University of Montana sophomore Hannah Dusek performs her piece "Institutionalized" in a basement hallway of the PARTV building on Tuesday. Dusek choreographed and performed the piece with two other dancers for the American College Dance Association (ACDA) Benefit Concert, available to stream online through April 4. 

University of Montana dance students Chloe Burnstein and Jake Cowden stand in a half-lit stairwell, separated by a full story as they touch the ceiling, roll across the floor and peer at each other over a stair handrail — making a point to use their environment to their advantage. 

Cowden and Burnstein’s choreographed dance, “Balanced,” was one in a series of productions that featured UM’s annual American College Dance Association benefit concert on March 24. Unlike previous years, this concert was placed in hallways, lofts and stairwells — not stages. 

“Choreographers on stage have an idea of where the audience’s eyes lie,” said Heidi Eggert, the producer of the series. “But when a dance is made for the camera, because of the framing and the editing, the choreographer has more control over how the audience perceives the dance.” 

With many stage performances getting the boot due to COVID-19, change was inevitable in how shows were approached. But that hasn’t stopped artists from finding innovative ways to adjust from dancing in front of crowds to cameras. 

Eggert said she assigned dance projects with an improv-flavored “yes-and” attitude, encouraging students to think out of the box. This included assigning duos and trios of dancers to perform in unconventional spaces.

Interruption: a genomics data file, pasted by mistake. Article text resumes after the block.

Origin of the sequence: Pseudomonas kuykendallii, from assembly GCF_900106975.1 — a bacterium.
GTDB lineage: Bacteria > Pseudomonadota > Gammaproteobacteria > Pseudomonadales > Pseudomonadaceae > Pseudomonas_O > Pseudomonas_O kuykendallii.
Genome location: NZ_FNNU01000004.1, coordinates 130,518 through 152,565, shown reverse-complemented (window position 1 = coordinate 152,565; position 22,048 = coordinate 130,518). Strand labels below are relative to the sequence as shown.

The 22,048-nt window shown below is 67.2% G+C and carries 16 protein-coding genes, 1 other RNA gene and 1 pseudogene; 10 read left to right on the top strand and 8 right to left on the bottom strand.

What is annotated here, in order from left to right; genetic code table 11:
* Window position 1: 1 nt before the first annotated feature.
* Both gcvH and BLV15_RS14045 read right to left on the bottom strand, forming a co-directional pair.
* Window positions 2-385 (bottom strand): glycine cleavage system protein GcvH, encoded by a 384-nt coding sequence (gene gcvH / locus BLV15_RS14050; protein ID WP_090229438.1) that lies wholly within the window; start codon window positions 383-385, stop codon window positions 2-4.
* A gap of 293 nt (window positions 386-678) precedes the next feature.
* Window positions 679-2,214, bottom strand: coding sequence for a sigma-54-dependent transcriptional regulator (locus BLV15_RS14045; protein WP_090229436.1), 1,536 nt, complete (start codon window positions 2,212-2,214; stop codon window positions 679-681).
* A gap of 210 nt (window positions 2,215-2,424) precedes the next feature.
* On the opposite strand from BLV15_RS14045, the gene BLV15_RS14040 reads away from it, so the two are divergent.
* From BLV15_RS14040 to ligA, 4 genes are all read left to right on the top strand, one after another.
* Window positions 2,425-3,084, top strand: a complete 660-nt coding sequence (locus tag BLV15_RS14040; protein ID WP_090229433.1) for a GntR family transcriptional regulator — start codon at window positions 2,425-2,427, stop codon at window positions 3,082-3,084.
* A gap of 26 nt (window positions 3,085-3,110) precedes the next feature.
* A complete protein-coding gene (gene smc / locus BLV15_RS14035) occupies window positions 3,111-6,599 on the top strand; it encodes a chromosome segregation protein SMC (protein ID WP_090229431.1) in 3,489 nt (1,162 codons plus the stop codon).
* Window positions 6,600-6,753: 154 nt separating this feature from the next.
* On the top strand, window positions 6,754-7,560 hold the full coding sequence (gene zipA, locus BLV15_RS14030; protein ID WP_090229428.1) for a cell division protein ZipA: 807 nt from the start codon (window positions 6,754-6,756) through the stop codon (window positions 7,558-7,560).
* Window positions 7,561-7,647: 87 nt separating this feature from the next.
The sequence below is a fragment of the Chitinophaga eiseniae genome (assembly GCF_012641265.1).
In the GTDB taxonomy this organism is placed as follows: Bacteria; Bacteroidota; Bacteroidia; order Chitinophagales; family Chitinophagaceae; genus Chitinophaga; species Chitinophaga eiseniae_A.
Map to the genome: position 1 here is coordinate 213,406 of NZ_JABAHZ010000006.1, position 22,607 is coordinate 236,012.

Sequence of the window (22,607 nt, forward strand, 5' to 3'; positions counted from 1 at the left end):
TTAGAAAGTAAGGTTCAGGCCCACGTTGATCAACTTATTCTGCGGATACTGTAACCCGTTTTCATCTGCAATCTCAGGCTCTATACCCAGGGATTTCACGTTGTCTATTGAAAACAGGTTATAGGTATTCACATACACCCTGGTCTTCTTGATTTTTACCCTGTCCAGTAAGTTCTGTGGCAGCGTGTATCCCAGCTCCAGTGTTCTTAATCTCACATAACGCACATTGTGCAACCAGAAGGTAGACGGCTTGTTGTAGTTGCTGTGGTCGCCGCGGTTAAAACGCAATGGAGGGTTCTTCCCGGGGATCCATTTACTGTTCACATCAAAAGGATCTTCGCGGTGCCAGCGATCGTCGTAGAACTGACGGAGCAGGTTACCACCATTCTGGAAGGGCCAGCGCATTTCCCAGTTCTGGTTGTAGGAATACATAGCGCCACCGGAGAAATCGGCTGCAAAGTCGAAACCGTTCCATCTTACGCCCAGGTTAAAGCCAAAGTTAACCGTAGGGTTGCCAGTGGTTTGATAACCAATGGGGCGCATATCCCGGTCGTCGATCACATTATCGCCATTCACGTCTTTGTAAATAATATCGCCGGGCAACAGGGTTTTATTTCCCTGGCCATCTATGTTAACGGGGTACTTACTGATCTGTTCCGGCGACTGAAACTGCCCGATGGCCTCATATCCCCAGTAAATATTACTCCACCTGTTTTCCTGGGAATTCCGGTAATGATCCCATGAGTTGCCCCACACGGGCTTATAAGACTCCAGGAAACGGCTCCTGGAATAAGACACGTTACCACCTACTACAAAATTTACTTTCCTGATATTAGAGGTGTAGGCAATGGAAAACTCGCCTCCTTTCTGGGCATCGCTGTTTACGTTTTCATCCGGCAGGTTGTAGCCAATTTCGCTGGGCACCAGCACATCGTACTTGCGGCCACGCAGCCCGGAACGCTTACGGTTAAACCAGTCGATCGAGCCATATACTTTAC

Hannah Dusek, a sophomore and choreographer at UM, said that the production of her performance “Institutionalized” was an adjustment, especially since she didn’t have the adrenaline rush of dancing in front of a live audience. Dusek and two other performers — Maeve Fahey and Kasper the Saint — had to play a lot with depth during the performance because the performance was filmed in a narrow hallway

“We definitely all miss the applause of the crowd,” Dusek said. “But I think it’s cool the way we’re able to produce it out into the world like a show.” 

While the shows are streamed, several of the performances will be judged by nationally and internationally renowned dance artists and critics. Eggert said the show may even reach a wider audience because the concert will be online. 

“In some ways, we have the potential to reach a broader audience because anyone in the country and anyone in the world can see the show,” Eggert said. 


The flow of money also changed this year. In past years, the funds raised by the ACDA benefit concert were allocated toward a dance club trip. This year, Eggert said the group is donating those funds to ACDA virtual workshops, two screen dances, the Young Women’s Christian Association and the Montana BIPOC Equity Project. 

“The dance club has made it a mission to acknowledge what our community needs,” Eggert said. 

Eggert said this includes what UM dancers need. It’s no secret that the pandemic has taken a mental toll on college students. Eggert said she thinks this concert can bridge that gap back to some degree of normalcy and creativity. 

Ruby Roberts, a senior choreographer at UM, said that her senior thesis “Thorazine,” which streamed in the concert, was exciting, despite her inexperience with filming dance. Roberts’ performance was an “ambiguous expression” of her emotions, with underlying themes of mental illness, generational trauma, civic duty and familial nourishment. 

The dance was centered in her hometown of Pablo, Montana. Roberts said she enjoyed the experience of connecting with her roots, and was glad that she was able to perform despite the pandemic. 

“The times that we’re living in just feels really heavy, and there’s maybe a lack of inspiration,” Roberts said. “But afterwards, when it’s all done, it’s a good feeling. And I think it’s more important now than ever to keep working and keep collaborating and making art.”